HUNTSVILLE, Ala. — The U.S. Army has begun developmental testing of its future missile defense radar in a new, two-phased approach, according to Brig. Gen. Frank Lozano, the service’s program executive officer for missiles and space.
The Lower Tier Air and Missile Defense Sensor, or LTAMDS, will serve as the radar in the Army’s future Integrated Air and Missile Defense system. Congress mandated that the Army field an LTAMDS battalion of four sensors by December 2023.
The Army awarded Raytheon, an RTX company, a contract to build LTAMDS prototypes in 2019. But program officials have had to make some adjustments over the past few years in order to meet congressional requirements because of integration challenges and supply chain delays caused by COVID-19.
The Army has since made progress with the LTAMDS program, Lozano told Defense News in an interview at the Space and Missile Defense Symposium here. The service received the six required prototypes from Raytheon and completed contractor verification testing a few weeks ago, he said, adding, “That went very well.” Five of the systems are at White Sands Missile Range, New Mexico, and the sixth remains with Raytheon at its Andover, Mass., facility for testing.
The service has now begun developmental testing, but will proceed in two waves, Lozano explained. The LTAMDS radar has three arrays; a main one and two in the back that give it the ability to see threats from 360 degrees. “Last year, when I first came on board, through some system engineering reviews, we realized that trying to do all 360 degrees of tracking was too much to take on at once,” he said.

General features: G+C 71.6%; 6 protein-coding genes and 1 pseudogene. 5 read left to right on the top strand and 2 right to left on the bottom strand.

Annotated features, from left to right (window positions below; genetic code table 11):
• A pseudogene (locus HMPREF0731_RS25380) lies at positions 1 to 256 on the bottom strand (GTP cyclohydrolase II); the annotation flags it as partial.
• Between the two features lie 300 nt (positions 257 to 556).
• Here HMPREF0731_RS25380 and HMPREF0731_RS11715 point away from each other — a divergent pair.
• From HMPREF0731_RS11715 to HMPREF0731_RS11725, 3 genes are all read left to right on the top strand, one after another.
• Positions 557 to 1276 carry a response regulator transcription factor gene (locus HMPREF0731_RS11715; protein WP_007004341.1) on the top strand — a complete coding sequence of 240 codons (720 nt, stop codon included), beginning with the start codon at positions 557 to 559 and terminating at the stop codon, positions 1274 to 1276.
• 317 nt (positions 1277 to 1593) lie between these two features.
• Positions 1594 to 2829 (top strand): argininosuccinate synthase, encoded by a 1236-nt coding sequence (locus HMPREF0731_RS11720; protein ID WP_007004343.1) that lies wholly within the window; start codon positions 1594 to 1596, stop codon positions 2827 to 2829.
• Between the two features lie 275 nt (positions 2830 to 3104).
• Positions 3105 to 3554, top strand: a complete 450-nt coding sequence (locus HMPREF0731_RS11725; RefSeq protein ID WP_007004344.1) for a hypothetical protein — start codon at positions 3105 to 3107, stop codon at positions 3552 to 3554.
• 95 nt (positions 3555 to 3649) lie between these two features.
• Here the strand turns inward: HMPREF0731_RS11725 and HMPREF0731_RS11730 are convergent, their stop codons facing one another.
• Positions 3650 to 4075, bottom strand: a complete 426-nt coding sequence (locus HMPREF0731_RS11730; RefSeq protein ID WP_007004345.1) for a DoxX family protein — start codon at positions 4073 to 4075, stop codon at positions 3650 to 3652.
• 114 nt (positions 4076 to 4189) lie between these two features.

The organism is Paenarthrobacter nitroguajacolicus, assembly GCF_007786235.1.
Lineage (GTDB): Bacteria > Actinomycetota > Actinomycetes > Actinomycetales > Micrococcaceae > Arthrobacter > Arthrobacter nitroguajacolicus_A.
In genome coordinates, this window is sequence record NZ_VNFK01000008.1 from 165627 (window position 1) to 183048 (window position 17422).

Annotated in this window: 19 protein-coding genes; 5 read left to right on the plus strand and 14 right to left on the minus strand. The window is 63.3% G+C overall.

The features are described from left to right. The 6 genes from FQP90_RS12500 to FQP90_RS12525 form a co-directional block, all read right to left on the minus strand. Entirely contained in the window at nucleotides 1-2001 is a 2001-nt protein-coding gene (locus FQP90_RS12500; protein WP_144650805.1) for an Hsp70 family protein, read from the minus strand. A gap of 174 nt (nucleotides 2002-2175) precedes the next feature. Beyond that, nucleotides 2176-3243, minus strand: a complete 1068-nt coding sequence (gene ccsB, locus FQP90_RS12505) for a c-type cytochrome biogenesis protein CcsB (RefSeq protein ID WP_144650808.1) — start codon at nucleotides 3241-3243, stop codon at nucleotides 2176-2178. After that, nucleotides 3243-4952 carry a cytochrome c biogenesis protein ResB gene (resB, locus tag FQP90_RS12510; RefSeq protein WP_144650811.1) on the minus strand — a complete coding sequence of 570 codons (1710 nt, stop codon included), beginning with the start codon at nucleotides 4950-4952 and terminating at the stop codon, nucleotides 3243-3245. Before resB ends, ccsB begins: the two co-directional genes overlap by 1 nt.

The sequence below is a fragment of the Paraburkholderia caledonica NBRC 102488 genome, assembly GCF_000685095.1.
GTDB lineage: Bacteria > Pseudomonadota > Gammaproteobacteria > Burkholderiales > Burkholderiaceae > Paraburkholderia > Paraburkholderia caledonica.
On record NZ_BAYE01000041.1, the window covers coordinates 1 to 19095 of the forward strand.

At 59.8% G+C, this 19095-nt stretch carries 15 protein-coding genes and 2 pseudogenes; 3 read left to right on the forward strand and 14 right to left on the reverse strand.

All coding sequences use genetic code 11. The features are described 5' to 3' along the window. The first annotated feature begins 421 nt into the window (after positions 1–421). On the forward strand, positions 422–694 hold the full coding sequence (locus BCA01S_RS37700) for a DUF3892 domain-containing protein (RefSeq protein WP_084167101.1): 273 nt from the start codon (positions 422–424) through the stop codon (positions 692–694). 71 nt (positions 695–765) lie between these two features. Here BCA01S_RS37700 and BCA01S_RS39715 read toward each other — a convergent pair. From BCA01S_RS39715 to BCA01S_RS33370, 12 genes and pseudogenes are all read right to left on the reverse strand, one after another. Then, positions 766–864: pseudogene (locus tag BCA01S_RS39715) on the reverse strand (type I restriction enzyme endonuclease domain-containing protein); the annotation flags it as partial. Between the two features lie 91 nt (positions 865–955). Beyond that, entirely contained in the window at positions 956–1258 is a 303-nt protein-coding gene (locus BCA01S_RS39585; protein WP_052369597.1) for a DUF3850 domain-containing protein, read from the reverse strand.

As a result, the first year of testing will focus on the main array and the second year, in 2024, will be dedicated to full-sector capability testing, incorporating the back two arrays, Lozano said.
In order to meet congressional requirements, the Army is providing the first four LTAMDS prototypes to the formation designated as the “first unit equipped” with primary sector capability by December 2023, Lozano said. That step will provide “residual combat capability” that already “exceeds legacy radar capability,”he said.
Once the second phase of developmental testing is complete, the Army will conduct an operational assessment in the first quarter of FY25 that will lead to an Engineering and Manufacturing Development decision in FY25, a preliminary step toward eventual serial production.
The Army is also required to field three additional LTAMDS for the defense of Guam. The service plans to procure five total systems in FY24 to cover the Guam requirement; the other two will be test assets, Doug Bush, the Army’s acquisition chief said earlier this year.
Jen Judson is an award-winning journalist covering land warfare for Defense News. She has also worked for Politico and Inside Defense. She holds a Master of Science degree in journalism from Boston University and a Bachelor of Arts degree from Kenyon College.